Sensing of Crop Nitrogen Status: Opportunities, Tools, Limitations, and Supporting Information Requirements.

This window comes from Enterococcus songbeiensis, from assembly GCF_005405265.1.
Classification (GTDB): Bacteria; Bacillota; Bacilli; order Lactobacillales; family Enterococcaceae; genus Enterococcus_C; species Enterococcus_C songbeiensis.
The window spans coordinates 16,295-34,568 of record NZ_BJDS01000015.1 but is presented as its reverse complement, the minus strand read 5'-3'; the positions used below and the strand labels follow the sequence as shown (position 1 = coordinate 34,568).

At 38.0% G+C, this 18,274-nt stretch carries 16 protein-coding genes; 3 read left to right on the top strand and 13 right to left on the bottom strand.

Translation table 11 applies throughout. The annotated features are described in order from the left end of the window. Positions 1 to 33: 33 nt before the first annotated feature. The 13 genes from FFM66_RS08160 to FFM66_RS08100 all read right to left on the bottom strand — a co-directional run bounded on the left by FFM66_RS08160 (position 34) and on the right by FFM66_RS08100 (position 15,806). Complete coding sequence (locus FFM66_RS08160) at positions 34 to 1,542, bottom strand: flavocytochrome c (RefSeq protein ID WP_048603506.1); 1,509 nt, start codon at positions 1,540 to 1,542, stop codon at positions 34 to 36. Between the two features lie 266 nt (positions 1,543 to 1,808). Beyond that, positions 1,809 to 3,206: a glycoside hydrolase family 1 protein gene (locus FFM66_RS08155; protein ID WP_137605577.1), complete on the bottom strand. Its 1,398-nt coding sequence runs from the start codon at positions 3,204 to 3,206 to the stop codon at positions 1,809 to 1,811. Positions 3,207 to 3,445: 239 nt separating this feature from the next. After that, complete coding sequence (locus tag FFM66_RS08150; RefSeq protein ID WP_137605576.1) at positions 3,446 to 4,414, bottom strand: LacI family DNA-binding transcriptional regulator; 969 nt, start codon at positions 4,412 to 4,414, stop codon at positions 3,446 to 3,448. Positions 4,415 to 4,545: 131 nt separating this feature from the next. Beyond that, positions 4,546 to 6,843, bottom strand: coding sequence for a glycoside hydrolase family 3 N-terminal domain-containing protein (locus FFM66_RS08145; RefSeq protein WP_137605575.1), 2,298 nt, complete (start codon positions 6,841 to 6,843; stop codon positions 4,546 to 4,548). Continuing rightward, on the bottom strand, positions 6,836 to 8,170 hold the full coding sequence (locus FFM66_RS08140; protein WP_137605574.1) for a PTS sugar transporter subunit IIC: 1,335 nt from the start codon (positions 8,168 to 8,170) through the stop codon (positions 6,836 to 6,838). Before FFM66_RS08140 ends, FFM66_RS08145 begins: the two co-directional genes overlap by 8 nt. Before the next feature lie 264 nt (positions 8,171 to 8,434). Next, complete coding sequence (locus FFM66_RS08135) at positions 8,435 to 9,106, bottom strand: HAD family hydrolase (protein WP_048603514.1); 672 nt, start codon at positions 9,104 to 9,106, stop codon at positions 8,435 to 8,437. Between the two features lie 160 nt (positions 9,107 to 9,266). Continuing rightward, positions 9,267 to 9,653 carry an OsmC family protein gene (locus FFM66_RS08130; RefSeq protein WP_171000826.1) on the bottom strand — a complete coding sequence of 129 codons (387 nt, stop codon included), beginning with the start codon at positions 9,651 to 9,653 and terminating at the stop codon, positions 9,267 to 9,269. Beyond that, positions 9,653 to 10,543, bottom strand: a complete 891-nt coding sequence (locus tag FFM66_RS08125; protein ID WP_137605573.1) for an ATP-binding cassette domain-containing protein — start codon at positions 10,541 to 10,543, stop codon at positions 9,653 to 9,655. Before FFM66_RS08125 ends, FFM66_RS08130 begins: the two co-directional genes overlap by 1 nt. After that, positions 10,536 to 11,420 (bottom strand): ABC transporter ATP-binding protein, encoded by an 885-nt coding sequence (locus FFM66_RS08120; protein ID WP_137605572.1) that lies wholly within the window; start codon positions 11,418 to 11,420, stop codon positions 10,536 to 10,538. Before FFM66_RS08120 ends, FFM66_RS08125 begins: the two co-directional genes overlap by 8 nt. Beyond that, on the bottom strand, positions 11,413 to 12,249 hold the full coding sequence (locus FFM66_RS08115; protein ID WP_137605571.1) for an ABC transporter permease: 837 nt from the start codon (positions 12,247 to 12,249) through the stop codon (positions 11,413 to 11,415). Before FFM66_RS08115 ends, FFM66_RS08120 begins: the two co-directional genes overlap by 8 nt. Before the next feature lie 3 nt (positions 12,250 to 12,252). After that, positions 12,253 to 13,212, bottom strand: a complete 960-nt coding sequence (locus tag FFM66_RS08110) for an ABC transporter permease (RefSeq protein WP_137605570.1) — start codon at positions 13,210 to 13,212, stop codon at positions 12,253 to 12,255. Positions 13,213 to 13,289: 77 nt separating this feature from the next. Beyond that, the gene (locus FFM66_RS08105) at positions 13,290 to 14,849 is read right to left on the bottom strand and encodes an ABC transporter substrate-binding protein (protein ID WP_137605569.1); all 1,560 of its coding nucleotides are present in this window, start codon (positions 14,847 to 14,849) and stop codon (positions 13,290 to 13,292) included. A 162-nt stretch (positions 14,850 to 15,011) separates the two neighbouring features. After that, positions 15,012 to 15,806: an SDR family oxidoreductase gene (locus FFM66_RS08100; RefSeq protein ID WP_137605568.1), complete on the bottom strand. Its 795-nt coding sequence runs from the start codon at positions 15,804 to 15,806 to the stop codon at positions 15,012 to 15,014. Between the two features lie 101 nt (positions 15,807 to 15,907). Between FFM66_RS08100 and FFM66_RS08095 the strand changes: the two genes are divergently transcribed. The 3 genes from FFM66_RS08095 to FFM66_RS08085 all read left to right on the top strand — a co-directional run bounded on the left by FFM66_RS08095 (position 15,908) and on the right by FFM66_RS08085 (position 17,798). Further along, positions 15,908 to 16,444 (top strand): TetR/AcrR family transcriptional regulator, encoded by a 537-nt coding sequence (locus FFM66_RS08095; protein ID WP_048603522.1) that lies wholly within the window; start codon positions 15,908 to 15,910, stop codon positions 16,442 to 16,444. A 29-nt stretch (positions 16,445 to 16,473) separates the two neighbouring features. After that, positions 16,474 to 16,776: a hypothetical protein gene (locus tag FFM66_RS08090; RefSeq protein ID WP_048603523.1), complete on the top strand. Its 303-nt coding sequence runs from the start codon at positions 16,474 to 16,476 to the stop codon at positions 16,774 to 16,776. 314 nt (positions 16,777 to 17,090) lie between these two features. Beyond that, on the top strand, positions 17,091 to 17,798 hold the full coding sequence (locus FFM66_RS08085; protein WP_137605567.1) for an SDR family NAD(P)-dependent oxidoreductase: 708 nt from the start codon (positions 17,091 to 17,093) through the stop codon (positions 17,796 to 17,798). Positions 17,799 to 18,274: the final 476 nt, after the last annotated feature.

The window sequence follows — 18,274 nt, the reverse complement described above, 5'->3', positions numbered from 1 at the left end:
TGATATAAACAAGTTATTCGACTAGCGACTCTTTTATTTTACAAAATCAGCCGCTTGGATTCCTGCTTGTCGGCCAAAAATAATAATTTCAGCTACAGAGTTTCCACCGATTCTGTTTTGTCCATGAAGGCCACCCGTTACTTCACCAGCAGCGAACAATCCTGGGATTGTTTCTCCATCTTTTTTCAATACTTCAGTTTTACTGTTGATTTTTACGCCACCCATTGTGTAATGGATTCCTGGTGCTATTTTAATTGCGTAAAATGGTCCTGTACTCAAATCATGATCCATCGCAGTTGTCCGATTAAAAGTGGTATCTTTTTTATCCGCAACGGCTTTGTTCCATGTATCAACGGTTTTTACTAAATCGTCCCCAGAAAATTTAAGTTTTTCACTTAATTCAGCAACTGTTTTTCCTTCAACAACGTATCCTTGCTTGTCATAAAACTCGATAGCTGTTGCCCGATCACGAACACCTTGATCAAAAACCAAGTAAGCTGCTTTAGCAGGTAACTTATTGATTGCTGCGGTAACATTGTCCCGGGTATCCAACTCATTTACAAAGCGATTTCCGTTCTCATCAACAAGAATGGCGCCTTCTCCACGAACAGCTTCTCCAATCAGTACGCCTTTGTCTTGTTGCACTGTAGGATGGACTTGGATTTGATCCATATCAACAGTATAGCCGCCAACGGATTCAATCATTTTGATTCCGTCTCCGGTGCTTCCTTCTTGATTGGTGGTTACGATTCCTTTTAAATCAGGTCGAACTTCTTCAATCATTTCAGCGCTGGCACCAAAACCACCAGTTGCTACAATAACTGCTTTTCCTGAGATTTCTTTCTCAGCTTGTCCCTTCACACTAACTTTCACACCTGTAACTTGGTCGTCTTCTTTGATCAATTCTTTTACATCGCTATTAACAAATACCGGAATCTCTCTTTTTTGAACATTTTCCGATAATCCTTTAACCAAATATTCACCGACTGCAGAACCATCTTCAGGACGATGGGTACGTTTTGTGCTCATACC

Diagnosing nitrogen (N) sufficiency in crops is used to help insure more effective management of N fertilizer application, and several indicators have been proposed to this end. The N nutrition index (NNI) offers a reliable measurement, but it is relatively difficult to determine. This index is based on the relationship between plant tissue N concentration and the biomass of the plant's aerial parts. However, a good estimate of the NNI should be obtained by nondestructive methods that can be carried out quickly. Although dependent on sites, chlorophyll meter (CM) measurements have been correlated with the NNI in corn (Zea mays). Since chlorophyll can be estimated through remote sensing, the possibility of quickly obtaining measurements for large surface areas points to practical applications for precision agriculture. When combined with the mapping of soil properties such as apparent electrical conductivity (EC), elevation and slope, such chlorophyll measurements make it possible to derive N fertilization recommendations by taking into account natural variations in the soil. Recently, an instrument called the Dualex (FORCE-A, Orsay, France) is marketed, which uses measurement methods based on the fluorescent properties of plant tissues. It is similar to the CM in terms of its operating principle but it measures polyphenolics (Phen), compounds that accumulate in the epidermis of leaves under N stress. Epidermal transmittance to ultraviolet light is assessed by the fluorescence excitation ratio F(ultraviolet)/F(REF), where F(ultraviolet) is the fluorescence excitation detected following ultraviolet excitation, and F(REF) is the fluorescence detected on excitation at a reference wavelength, not absorbed by the epidermis. Although the Dualex generally did not identify more differences among treatments than the CM in our studies on wheat (Triticum aestivum), corn, and broccoli (Brassica oleracea ssp. italica), combining the two measurements in a chlorophyll/Phen ratio improved the relationships with crop N nutrition status appreciably. This ratio can also be estimated by remote sensing techniques. The NNI on its own does not constitute an economically optimal recommendation for N fertilizer [economically optimal N rate (EONR)]. The EONR is the N rate at which profit is greatest. Work is currently being done to use overfertilized reference plots for this purpose and to permit an improved correlation between the indicator (NNI or chlorophyll) and EONR.
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